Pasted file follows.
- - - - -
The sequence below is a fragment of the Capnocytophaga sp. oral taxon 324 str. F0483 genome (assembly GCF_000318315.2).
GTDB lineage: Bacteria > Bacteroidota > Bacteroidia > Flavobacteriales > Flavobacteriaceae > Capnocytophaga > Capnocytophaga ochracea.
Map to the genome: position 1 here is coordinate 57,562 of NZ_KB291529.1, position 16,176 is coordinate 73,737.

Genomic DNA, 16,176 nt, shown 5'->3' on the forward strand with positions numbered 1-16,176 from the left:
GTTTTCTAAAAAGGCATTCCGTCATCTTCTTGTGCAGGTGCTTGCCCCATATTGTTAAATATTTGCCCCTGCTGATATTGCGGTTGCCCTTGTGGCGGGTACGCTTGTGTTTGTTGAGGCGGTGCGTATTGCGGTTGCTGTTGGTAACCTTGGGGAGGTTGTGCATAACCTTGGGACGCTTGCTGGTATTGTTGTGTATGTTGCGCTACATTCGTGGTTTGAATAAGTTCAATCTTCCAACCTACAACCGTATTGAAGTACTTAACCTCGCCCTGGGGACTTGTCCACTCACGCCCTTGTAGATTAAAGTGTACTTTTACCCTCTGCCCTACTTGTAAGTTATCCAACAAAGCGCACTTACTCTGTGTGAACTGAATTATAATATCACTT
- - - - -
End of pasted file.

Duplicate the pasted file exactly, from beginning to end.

The sequence below is a fragment of the Capnocytophaga sp. oral taxon 324 str. F0483 genome (assembly GCF_000318315.2).
GTDB lineage: Bacteria > Bacteroidota > Bacteroidia > Flavobacteriales > Flavobacteriaceae > Capnocytophaga > Capnocytophaga ochracea.
Map to the genome: position 1 here is coordinate 57,562 of NZ_KB291529.1, position 16,176 is coordinate 73,737.

Genomic DNA, 16,176 nt, shown 5'->3' on the forward strand with positions numbered 1-16,176 from the left:
GTTTTCTAAAAAGGCATTCCGTCATCTTCTTGTGCAGGTGCTTGCCCCATATTGTTAAATATTTGCCCCTGCTGATATTGCGGTTGCCCTTGTGGCGGGTACGCTTGTGTTTGTTGAGGCGGTGCGTATTGCGGTTGCTGTTGGTAACCTTGGGGAGGTTGTGCATAACCTTGGGACGCTTGCTGGTATTGTTGTGTATGTTGCGCTACATTCGTGGTTTGAATAAGTTCAATCTTCCAACCTACAACCGTATTGAAGTACTTAACCTCGCCCTGGGGACTTGTCCACTCACGCCCTTGTAGATTAAAGTGTACTTTTACCCTCTGCCCTACTTGTAAGTTATCCAACAAAGCGCACTTACTCTGTGTGAACTGAATTATAATATCACTT